Review: Twenty Second Dimension – 'Twenty Second Dimension'

This self titled EP from American rock trio Twenty Second Dimension will not only appeal to fans of  Three Days Grace, Breaking Benjamin, Alter Bridge, Creed, and their like, but will leave them curious enough for more than the five tracks on offer here. Call it, if you will, the tasty entree that sets you up nicely for the main course. Five slabs of melodic guitar-driven rock, that show enough promise for the future and hint at greater things to come. Made up of Eliot Hosenfeld (vocals/bass), Matthew Bowden (guitar/vocals), and Jeremiah Ross (drums), Twenty Second Dimension waste no time in setting their stall out. ’Afterlife’ opens up the EP with some spacey keyboards, before an ascending guitar riff gives way to the drums. Hosenfeld has a voice that, on occasions during the opener, will offer up echoes of Layne Staley, but in general, it’s familiar enough that you might expect to have heard it on American drive time radio, such is the influence of the bands named in the opening section. ‘Without You’ is up next, and sees Bowden unleashing some crunchy riffs, as the band slow it down a notch, It’s very modern rock sounding, in the style of Tremonti and Co’s softer moments, with a great vocal performance from Hosenfeld, while Ross batters the living daylights out of his kit. There’s a great chorus on this one too. With a simple chugging riff and galloping drums, ’Dreamless’ is faster than its predecessor, but the crunch is missing, and results in it being perhaps the weakest track on the EP, although the acoustic interlude is a nice touch. ‘Blindside’ has a great Black Stone Cherry feel to it musically, especially the bass and drum sound, which locks into a beefy groove that never lets up. It’s commercial enough not to scare anyone tuning in on the drive home (if any station manager feels like taking a chance on fresh new talent). ‘Good Enough’ is more of the same, but with a trippy feel to Hosenfelds’ vocals. Yet again, Bowden delivers the goods with some searing solos. A great way to round off the EP. If Napalm Death and Lamb Of God are your thing, then chances are that you will probably pass on Twenty Second Dimension, but if you dig some melodic modern rock, then lend your ears to the guys from Columbus, Ohio, and you will be in for a treat. ‘Twenty Second Dimension’ is out now digitally through Pavement Entertainment.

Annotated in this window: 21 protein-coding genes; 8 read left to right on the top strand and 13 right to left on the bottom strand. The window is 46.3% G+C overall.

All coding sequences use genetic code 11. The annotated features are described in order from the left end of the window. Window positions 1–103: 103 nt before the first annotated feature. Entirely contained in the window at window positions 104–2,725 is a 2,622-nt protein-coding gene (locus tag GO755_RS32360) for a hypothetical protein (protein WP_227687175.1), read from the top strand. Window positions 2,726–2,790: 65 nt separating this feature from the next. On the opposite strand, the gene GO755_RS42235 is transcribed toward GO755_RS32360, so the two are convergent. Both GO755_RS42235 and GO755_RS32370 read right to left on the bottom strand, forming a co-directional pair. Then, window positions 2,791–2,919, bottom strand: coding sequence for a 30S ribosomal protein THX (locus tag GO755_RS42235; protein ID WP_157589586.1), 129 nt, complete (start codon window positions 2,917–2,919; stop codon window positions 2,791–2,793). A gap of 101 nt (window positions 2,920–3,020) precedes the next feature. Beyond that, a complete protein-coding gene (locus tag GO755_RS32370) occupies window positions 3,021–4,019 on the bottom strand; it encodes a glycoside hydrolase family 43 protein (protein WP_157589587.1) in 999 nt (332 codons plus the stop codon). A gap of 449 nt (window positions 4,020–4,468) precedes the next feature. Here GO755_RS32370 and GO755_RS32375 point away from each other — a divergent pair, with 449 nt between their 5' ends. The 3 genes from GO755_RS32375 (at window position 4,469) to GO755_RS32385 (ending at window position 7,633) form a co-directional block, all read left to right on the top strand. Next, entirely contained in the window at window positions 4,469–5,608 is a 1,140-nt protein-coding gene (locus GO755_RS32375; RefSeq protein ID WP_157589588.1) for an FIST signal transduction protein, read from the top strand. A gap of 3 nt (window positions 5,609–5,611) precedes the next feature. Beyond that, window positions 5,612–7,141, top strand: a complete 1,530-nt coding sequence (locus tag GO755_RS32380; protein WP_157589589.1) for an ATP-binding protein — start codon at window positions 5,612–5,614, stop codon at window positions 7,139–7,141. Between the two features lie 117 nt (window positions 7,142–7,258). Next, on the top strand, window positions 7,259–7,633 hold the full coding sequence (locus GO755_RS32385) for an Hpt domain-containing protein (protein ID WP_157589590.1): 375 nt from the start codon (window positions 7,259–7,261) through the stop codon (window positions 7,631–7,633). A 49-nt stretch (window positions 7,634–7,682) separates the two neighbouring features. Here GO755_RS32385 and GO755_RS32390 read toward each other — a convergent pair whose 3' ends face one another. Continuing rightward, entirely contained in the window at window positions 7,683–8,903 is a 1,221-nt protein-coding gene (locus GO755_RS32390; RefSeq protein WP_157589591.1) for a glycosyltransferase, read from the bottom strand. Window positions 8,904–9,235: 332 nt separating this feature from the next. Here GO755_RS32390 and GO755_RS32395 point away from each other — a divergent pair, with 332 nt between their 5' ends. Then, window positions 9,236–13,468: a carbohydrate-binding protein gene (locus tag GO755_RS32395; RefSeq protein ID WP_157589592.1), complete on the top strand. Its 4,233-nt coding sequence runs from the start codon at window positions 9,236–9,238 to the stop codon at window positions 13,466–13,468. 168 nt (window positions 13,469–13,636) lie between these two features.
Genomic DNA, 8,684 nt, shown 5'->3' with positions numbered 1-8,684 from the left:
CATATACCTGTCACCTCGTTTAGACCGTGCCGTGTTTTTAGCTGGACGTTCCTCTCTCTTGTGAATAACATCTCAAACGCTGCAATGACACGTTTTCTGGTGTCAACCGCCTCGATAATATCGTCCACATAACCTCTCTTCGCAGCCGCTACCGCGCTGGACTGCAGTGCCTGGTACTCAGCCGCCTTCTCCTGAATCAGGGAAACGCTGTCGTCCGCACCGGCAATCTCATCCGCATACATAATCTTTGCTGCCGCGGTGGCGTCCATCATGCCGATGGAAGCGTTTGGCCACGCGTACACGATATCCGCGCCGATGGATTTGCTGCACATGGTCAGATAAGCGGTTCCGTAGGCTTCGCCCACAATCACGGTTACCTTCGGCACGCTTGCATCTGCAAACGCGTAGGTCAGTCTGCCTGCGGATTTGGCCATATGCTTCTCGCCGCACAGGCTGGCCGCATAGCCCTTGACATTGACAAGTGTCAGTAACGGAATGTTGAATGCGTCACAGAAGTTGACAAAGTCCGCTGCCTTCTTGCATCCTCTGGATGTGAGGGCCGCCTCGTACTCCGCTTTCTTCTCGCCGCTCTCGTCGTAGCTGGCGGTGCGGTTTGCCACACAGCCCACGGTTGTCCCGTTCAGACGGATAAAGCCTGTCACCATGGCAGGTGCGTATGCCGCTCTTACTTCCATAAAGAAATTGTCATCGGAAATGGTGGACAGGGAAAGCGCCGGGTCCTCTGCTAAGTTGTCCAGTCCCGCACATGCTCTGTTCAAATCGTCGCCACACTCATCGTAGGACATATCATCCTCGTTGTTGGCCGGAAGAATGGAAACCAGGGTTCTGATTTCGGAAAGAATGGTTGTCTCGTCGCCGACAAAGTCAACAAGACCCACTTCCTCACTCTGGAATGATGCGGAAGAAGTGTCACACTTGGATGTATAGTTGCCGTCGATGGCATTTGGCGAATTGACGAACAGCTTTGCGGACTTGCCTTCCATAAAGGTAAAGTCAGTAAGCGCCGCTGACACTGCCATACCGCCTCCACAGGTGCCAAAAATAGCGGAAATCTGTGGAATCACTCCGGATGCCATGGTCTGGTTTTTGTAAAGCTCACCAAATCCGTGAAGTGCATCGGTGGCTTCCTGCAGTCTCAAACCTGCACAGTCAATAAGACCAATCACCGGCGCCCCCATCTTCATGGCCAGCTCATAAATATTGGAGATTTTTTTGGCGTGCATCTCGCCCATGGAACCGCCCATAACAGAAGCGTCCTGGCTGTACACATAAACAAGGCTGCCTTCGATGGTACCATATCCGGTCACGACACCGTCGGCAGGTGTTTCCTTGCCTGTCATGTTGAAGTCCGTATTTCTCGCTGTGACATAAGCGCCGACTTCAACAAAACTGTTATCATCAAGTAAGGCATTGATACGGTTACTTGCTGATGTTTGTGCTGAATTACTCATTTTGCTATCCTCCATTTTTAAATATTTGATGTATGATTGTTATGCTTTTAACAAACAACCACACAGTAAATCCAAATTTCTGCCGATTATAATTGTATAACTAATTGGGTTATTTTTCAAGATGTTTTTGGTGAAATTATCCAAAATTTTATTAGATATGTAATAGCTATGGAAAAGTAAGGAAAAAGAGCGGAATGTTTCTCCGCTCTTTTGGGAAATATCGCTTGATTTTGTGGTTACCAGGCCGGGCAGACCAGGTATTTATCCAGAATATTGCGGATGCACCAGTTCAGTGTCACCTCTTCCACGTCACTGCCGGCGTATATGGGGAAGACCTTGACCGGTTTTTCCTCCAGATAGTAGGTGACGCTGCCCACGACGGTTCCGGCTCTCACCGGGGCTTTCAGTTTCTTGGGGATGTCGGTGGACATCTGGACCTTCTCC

Follow Twenty Second Dimension

Review: Dave Stott

Leave a Reply

Your email address will not be published. Required fields are marked *